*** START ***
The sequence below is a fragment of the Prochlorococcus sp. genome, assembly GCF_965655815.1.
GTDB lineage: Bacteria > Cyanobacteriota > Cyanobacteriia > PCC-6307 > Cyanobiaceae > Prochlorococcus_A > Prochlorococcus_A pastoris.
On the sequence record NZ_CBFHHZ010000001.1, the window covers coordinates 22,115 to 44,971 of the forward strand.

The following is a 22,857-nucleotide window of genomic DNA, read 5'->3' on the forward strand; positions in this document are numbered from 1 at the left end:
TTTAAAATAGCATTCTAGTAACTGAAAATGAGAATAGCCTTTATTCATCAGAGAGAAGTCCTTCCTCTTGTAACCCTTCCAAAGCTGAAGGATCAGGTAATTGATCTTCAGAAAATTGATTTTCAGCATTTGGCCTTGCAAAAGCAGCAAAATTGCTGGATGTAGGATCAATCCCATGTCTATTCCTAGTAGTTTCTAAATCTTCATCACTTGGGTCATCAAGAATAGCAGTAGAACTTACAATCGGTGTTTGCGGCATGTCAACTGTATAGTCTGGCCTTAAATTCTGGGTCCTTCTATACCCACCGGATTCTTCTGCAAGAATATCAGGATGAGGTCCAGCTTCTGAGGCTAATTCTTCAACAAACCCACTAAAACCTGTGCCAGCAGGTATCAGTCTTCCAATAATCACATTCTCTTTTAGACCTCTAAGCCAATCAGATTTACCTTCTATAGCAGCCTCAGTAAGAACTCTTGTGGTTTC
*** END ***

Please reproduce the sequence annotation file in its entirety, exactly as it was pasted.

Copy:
The sequence below is a fragment of the Prochlorococcus sp. genome, assembly GCF_965655815.1.
GTDB lineage: Bacteria > Cyanobacteriota > Cyanobacteriia > PCC-6307 > Cyanobiaceae > Prochlorococcus_A > Prochlorococcus_A pastoris.
On the sequence record NZ_CBFHHZ010000001.1, the window covers coordinates 22,115 to 44,971 of the forward strand.

The following is a 22,857-nucleotide window of genomic DNA, read 5'->3' on the forward strand; positions in this document are numbered from 1 at the left end:
TTTAAAATAGCATTCTAGTAACTGAAAATGAGAATAGCCTTTATTCATCAGAGAGAAGTCCTTCCTCTTGTAACCCTTCCAAAGCTGAAGGATCAGGTAATTGATCTTCAGAAAATTGATTTTCAGCATTTGGCCTTGCAAAAGCAGCAAAATTGCTGGATGTAGGATCAATCCCATGTCTATTCCTAGTAGTTTCTAAATCTTCATCACTTGGGTCATCAAGAATAGCAGTAGAACTTACAATCGGTGTTTGCGGCATGTCAACTGTATAGTCTGGCCTTAAATTCTGGGTCCTTCTATACCCACCGGATTCTTCTGCAAGAATATCAGGATGAGGTCCAGCTTCTGAGGCTAATTCTTCAACAAACCCACTAAAACCTGTGCCAGCAGGTATCAGTCTTCCAATAATCACATTCTCTTTTAGACCTCTAAGCCAATCAGATTTACCTTCTATAGCAGCCTCAGTAAGAACTCTTGTGGTTTC